Thanks to the generous support of Dean Nira Herrmann and a number of Pace Publishing Professors, the Pace MS in Publishing students were able to attend the 2015 Book Expo America that took place at the Javitz Center in New York in May. This was a great opportunity for networking, meeting authors, viewing publishers’ booths and seeing what books are slated to be published in the upcoming seasons. It is always a spectacular site to see so many publishers gathered and to attend some of the cutting edge panels and events.
This year we thought we would share a few of our thoughts about the experience, and if you would like to share some of your own experiences, feel free to email us at firstname.lastname@example.org
Professor Sherman Raskin
Director, Pace MS in Publishing
Director, Pace University Press
“It is always nice to attend BEA in May. I was able to connect with old friends and spent two busy days consulting with our colleagues from China Publishing Group and Phoenix Publishing Media Group at the show. PPMG ran a big screen ad in Times Square from May 26th through June 4th celebrating their company and the BEA Expo. Just before the show, executives from China Publishing Group participated in two weeks of training at Pace. They graced the Midtown site from May 11th through May 22nd before participating in the Book Expo. They only had good things to say about the training and the show. Most important, they loved NYC. The sessions at Pace stressed digital publishing and copyright law.
The last day of the show, Professor Lian and I had the opportunity to speak at a seminar held by Longzhiji Book Publishing located in Beijing. Because of the influence of a Pace training seminar five years ago, they moved from being a traditional company to a digital company. The time spent at Pace changed their entire way of thinking about publishing. Mr. Su, the President of the company realized that he had to restructure if he were to succeed in the industry today. His training with the Pace professionals made all the difference and ensured his success as a major publisher in China. Pace and Logzhiji are very proud of this success story.
The BEA is always an exciting experience, but the Expo was even more meaningful with China as the focus of BEA this year.
Corinne Tousey, second year Publishing student:
“My first time going to BEA was great. It’s a great opportunity to meet new authors and find your favorite publishers and learn what new projects are being released. I walked away with tons of free books, I even won a Kindle Fire and ten books from author, Julie Gilbert.”
Ana Ban, May 2015 Publishing graduate:
“I have been working as a translator in my country, Brazil, since 2001, and so far I have done more than 150 titles. It is so rare that I get in contact with the authors I translate, much less have the opportunity to meet them. But thanks to Pace, last year I met two of them at BEA: Lincoln Peirce (Big Nate), and Carolyn Mackler (The Future of Us), who was taking part in a panel sponsored by the Women’s National Book Association and mediated by Professor Manuela Soares about digital marketing for children’s authors.
This year I had the immense pleasure of meeting Wendy Mass, who wrote one of my favorite books that I have worked with, Jeremy Fink and the Meaning of Life. I picked my slot on Wednesday because I wanted to meet her, and I got in line for the autographing of Space Taxi – Archie Takes Flight, a cute chapter book about a boy who helps his father drive an interstellar cab.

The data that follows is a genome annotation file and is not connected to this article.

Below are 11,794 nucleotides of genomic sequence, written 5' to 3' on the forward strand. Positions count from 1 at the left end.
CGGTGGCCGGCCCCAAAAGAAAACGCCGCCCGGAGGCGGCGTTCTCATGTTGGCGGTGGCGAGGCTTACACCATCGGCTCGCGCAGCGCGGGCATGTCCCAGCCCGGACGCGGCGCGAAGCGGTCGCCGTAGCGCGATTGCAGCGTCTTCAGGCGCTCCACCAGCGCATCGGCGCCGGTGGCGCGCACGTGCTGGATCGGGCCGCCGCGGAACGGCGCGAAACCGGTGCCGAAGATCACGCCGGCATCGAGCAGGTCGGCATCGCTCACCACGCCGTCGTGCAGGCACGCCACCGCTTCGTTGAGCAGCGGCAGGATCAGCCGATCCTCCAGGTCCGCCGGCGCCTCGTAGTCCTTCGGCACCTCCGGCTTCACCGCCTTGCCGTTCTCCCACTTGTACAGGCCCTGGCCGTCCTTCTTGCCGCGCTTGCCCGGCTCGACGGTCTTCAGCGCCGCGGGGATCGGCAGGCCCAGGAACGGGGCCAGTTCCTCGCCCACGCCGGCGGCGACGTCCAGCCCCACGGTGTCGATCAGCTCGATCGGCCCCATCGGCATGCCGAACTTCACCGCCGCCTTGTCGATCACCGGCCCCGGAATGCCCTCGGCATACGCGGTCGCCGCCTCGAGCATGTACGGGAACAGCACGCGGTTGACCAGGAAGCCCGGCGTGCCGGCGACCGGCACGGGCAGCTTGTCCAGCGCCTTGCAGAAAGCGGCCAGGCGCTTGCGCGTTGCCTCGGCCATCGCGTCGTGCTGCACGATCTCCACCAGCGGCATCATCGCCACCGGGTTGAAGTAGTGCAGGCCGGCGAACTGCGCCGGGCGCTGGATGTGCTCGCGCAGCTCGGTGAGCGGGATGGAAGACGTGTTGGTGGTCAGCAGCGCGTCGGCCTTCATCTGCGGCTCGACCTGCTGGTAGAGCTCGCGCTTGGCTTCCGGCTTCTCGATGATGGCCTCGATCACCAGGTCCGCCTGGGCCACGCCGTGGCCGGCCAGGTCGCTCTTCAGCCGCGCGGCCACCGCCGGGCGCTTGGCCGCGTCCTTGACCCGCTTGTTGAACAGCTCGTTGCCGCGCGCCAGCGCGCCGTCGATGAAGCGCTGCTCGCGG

When my turn came and I told her that I had translated Jeremy Fink in Brazil, she jumped from behind the table to talk to me and asked her husband Michael Brawer (co-author of the book they were signing) to take pictures of us. She wrote on my copy: “It was SO wonderful to meet you – it’s like we wrote Jeremy Fink together!” And she said: “I wish I had more books to give you.”
It was one of the best experiences I have had in my career as a translator, to have my work recognized and appreciated by the author. I really appreciate the fact that Pace makes an effort so the students can attend BEA, it’s a great opportunity for us.”
Luverta Reames, second year Publishing student:
“My first time at BEA I was excited. I was disappointed when I realized I chose a time slot where nothing was going on. I was only able to view the exhibition for less than 20 minutes before I traded my badge and headed back to work. I knew that Charisma Media from Florida would be present, and they are the publisher that handles my pastor’s and aunt’s books. I HAD to meet the editor. I met Jevon on Friday night and we grabbed dinner and a live jazz show. Before the night ended she had already figured out how I could gain an internship and a freelance position with the company.
Charisma was searching for a marketing intern for the summer. I will have a chance to work with Christian ministries and do custom book projects for them. What’s more exciting about moving to Florida for the summer—everything is falling into place. I have my living situation squared away. I’m using someone’s buddy pass for my travels and it’s a paid internship. Although, I was sad I chose the wrong time. There was definitely a reason I needed to be at BEA and things are working out wonderfully for me.
I was so grateful for the opportunity to attend. I am looking forward to BEA in my hometown of Chicago next year.”
Sarah Poppe, May 2015 Publishing graduate: